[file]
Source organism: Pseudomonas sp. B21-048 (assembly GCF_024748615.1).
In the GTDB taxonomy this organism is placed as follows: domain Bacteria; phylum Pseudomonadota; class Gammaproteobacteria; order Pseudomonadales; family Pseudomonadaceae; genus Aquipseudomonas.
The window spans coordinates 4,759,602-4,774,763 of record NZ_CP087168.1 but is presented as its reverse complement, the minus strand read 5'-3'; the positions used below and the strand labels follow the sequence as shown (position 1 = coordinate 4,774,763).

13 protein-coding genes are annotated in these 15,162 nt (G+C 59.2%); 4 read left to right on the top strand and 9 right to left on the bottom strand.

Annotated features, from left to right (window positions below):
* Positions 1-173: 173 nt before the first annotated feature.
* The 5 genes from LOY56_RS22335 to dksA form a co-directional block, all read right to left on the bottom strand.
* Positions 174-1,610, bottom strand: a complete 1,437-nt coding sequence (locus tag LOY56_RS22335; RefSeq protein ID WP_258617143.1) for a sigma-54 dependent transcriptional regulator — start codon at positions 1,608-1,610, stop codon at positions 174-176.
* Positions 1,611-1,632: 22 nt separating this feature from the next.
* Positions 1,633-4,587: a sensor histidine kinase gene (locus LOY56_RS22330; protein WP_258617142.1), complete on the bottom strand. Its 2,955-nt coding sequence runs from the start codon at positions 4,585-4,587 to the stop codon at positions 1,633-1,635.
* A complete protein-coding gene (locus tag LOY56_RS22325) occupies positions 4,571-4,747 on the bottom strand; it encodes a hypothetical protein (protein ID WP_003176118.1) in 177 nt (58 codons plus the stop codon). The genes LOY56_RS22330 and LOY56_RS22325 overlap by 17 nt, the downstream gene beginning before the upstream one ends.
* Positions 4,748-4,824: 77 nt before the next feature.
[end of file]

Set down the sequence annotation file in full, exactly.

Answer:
Source organism: Pseudomonas sp. B21-048 (assembly GCF_024748615.1).
In the GTDB taxonomy this organism is placed as follows: domain Bacteria; phylum Pseudomonadota; class Gammaproteobacteria; order Pseudomonadales; family Pseudomonadaceae; genus Aquipseudomonas.
The window spans coordinates 4,759,602-4,774,763 of record NZ_CP087168.1 but is presented as its reverse complement, the minus strand read 5'-3'; the positions used below and the strand labels follow the sequence as shown (position 1 = coordinate 4,774,763).

13 protein-coding genes are annotated in these 15,162 nt (G+C 59.2%); 4 read left to right on the top strand and 9 right to left on the bottom strand.

Annotated features, from left to right (window positions below):
* Positions 1-173: 173 nt before the first annotated feature.
* The 5 genes from LOY56_RS22335 to dksA form a co-directional block, all read right to left on the bottom strand.
* Positions 174-1,610, bottom strand: a complete 1,437-nt coding sequence (locus tag LOY56_RS22335; RefSeq protein ID WP_258617143.1) for a sigma-54 dependent transcriptional regulator — start codon at positions 1,608-1,610, stop codon at positions 174-176.
* Positions 1,611-1,632: 22 nt separating this feature from the next.
* Positions 1,633-4,587: a sensor histidine kinase gene (locus LOY56_RS22330; protein WP_258617142.1), complete on the bottom strand. Its 2,955-nt coding sequence runs from the start codon at positions 4,585-4,587 to the stop codon at positions 1,633-1,635.
* A complete protein-coding gene (locus tag LOY56_RS22325) occupies positions 4,571-4,747 on the bottom strand; it encodes a hypothetical protein (protein ID WP_003176118.1) in 177 nt (58 codons plus the stop codon). The genes LOY56_RS22330 and LOY56_RS22325 overlap by 17 nt, the downstream gene beginning before the upstream one ends.
* Positions 4,748-4,824: 77 nt before the next feature.